Students’ Learning Outcomes
· Compare solids, liquids & gases on the basis of shape and volume.
Information for Teachers
· Matter exists in three forms; solid, liquid and gas.
· Solids have fixed shape and fixed volume; liquids don’t have fixed shape but have fixed volume, while the gases don’t have a fixed shape and fixed volume.
· The three states of matter can be explained with reference to water. Solid (ice) liquid (water) and gas (water vapors or steam).
Material / Resources
Book, chair, pencil, jug containing water, cup, register, rubber, glasses of different sizes, balloons having different shapes, textbook
Worm up Activity
· Show the students the following things:
(Books, Chair, Pencil, Copy, Table, Tree, Plate, School bag etc.
· Ask students do these objects have a fixed shape.
(Students’ response: Yes they have fixed shape).
· Can we identify a solid through its fixed shape?
(Students’ response: Yes a solid can be identified by its fixed shape)
· Can we identify a solid change its shape on its own?
(Students’ response: No, solids don’t change their shape on their own)
· Half fill a jug with water. Fill a glass and a cup with water present in the jug. Ask students the following questions:
v Does water has a fixed shape like a glass?
(Students’ response: No)
v Does water get the shape of the container in which it is poured?
(Students’ response: Yes)
· Tell the students that we can’t see air, but we can feel its presence especially under a fan.
· We can also feel the presence of some gases by their smell and color.
· Ask students what type of smell they feel while passing along a sewage pond.
(Students’ response: bad smell). This indicates bad smelling gases are coming out of the sewage pond.
· Place a book on a table and draw a line around the book,
· Shift the book on another place.
· Ask the following question from students.
· What does the space in between the lines tell us?
(Students’ response: The space between the lines is the space covered by the book)
· Ask the students to take different objects like a register, a rubber, a pencil and a glass on a paper and draw lines around these objects. Ask the students the following questions.
v Do all these objects cover the same space?
(Students’ response: No, all these objects cover different space according to their size)
· Take about 250cm water in a jug. Ask students to pour this water into four different vessels, as shown in the following diagram)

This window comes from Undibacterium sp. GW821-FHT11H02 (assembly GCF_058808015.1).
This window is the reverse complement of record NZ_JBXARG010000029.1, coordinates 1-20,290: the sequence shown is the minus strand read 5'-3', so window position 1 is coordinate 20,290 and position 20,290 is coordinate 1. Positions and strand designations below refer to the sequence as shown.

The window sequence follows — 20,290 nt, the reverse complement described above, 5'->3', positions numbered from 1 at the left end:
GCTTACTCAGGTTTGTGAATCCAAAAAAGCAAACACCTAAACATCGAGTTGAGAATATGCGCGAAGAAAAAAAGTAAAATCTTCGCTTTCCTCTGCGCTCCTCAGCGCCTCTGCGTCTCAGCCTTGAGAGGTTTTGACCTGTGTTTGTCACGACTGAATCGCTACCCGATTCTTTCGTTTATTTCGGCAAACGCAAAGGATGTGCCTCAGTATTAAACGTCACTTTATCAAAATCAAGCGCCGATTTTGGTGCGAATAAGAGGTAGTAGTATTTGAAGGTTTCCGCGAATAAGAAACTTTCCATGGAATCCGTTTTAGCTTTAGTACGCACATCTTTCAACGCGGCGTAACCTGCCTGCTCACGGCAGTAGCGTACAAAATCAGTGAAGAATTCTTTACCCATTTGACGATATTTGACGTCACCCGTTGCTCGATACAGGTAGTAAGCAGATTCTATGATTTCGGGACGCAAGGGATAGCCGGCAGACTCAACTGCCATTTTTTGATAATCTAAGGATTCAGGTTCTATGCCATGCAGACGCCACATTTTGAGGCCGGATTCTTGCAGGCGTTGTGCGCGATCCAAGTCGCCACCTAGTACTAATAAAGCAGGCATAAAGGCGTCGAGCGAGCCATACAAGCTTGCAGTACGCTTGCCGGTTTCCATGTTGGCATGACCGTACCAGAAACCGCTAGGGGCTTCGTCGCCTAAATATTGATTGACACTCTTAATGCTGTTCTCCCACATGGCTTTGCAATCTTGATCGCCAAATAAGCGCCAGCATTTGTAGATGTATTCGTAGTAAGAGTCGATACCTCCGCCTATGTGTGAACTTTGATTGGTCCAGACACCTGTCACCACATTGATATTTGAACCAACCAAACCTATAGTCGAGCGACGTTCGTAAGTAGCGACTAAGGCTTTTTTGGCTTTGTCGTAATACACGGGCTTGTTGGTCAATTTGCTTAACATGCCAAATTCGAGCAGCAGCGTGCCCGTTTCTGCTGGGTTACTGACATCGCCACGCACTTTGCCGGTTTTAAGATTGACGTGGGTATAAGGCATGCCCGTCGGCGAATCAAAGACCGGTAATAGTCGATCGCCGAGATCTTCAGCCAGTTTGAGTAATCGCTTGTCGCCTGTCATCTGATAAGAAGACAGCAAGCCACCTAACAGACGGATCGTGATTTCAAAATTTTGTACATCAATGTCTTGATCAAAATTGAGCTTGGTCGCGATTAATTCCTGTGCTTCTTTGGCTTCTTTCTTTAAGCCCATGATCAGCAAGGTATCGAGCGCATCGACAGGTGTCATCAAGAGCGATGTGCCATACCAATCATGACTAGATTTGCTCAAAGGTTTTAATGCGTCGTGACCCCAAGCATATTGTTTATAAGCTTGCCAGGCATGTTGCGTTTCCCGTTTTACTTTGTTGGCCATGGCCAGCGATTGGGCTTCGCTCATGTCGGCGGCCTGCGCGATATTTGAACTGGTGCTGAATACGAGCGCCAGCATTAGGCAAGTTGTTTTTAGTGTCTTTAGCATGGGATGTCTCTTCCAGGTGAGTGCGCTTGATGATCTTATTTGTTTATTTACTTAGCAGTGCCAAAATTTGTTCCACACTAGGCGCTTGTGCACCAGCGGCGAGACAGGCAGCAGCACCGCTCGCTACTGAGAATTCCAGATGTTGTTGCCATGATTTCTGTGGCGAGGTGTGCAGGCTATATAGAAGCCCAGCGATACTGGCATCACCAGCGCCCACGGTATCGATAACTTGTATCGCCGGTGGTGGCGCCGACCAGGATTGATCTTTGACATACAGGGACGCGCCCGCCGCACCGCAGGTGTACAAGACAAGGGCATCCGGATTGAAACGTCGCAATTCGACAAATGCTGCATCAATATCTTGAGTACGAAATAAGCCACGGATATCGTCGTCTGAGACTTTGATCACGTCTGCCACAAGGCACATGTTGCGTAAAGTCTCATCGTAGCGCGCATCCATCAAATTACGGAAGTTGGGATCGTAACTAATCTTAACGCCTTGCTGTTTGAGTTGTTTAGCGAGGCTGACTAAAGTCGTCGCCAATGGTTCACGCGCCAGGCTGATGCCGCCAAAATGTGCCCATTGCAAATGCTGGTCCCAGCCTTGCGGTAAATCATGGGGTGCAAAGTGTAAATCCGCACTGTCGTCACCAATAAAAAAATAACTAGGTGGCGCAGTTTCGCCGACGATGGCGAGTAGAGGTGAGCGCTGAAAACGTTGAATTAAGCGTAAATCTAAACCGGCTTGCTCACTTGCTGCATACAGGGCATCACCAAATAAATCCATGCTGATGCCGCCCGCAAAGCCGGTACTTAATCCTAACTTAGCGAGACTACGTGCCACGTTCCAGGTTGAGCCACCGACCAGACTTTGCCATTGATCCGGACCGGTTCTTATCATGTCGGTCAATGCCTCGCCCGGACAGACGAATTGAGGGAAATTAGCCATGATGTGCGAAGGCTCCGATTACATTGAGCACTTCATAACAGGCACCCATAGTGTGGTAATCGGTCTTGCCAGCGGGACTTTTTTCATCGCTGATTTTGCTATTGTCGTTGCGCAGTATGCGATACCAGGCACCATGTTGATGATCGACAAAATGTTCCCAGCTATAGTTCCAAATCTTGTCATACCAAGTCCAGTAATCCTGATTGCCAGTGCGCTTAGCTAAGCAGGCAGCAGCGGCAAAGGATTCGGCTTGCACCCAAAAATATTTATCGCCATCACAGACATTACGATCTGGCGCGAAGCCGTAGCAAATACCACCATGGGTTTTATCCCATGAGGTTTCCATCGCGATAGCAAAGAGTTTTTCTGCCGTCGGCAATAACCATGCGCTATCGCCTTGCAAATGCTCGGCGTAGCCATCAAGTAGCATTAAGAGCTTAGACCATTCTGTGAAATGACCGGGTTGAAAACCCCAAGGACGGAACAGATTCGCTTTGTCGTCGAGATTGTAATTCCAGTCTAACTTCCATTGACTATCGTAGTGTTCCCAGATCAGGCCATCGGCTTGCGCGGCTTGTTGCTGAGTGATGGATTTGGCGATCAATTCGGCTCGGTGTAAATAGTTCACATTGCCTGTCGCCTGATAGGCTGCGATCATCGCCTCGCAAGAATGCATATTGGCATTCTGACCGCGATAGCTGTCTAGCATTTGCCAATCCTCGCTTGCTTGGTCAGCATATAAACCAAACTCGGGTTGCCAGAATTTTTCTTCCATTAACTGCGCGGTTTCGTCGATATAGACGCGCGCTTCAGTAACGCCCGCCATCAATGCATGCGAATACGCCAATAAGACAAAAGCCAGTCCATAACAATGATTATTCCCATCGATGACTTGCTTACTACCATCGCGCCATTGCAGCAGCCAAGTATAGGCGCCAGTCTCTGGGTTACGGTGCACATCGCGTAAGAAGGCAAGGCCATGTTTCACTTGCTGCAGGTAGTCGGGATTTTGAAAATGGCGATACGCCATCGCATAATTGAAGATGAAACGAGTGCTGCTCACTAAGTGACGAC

· Ask students what does this activity show?
(Students’ response: This activity shows that a liquid doesn’t have a fixed shape. It acquires the shape of the vessel in which it is kept)
· Take two glasses, of different sizes. Fill the smaller glass with water. Now pour water from the smaller glass into the bigger glass.
· Did water completely fill the bigger glass?
· Water occupies all the space of the smaller glass. It doesn’t fill all the space of the bigger glass. Ask students why the bigger glass has not been filled? (Tell them that liquids have fixed volume, they don’t occupy all the available space).
· The amount of space that a liquid takes up in an empty vessel depends upon the quantity of liquid poured into that vessel. A fixed amount of liquid occupies a fixed volume.
· The air inside a balloon has taken the shape of that balloon.
· Ask students, does the air have fixed shape like solid things?
(Students’ response: No).
· Spray a little perfume on one side of the room and wait for some time.
· Ask students sitting at the other end of the room if they can smell the perfume.
· Ask the students, do the vapors of the perfume remain at a certain place.
(Students’ response: No, the vapors have occupied all the available space)
Sum up / Conclusion
· All the solid objects have a fixed shape. They also cover a fixed space.
· Liquids occupy definite volume but they don’t have fixed shape. They take the shape of the container in which they are kept.
· Gases don’t have fixed shape. Like liquids they acquire the shape of the vessel in which they are kept. A glass acquires all the space present in a vessel.
· Ask the students following questions:
v What will happen if you release air present I a cycle tube within a room?
(Students’ response: Air will spread throughout the room)
v Transfer tea prepared in a tea pot to a cup, saucer and a glass. From this experiment what do you conclude about the shape of the liquid tea?
(Students’ response: Being a liquid, tea doesn’t have a fixed shape)
v Show students some coins and ask: What is the shape of coins? Can they change their shape while moving from one hand to another?
(Students’ response: No, being solids, coins don’t change their shape while moving from one hand to another)
v Which state of matter occupies all the available space?
(Students’ response: A gas occupies all the available space).
· Make a table given on next page on the board and ask the students to copy on their note books.
· Ask them to complete the table.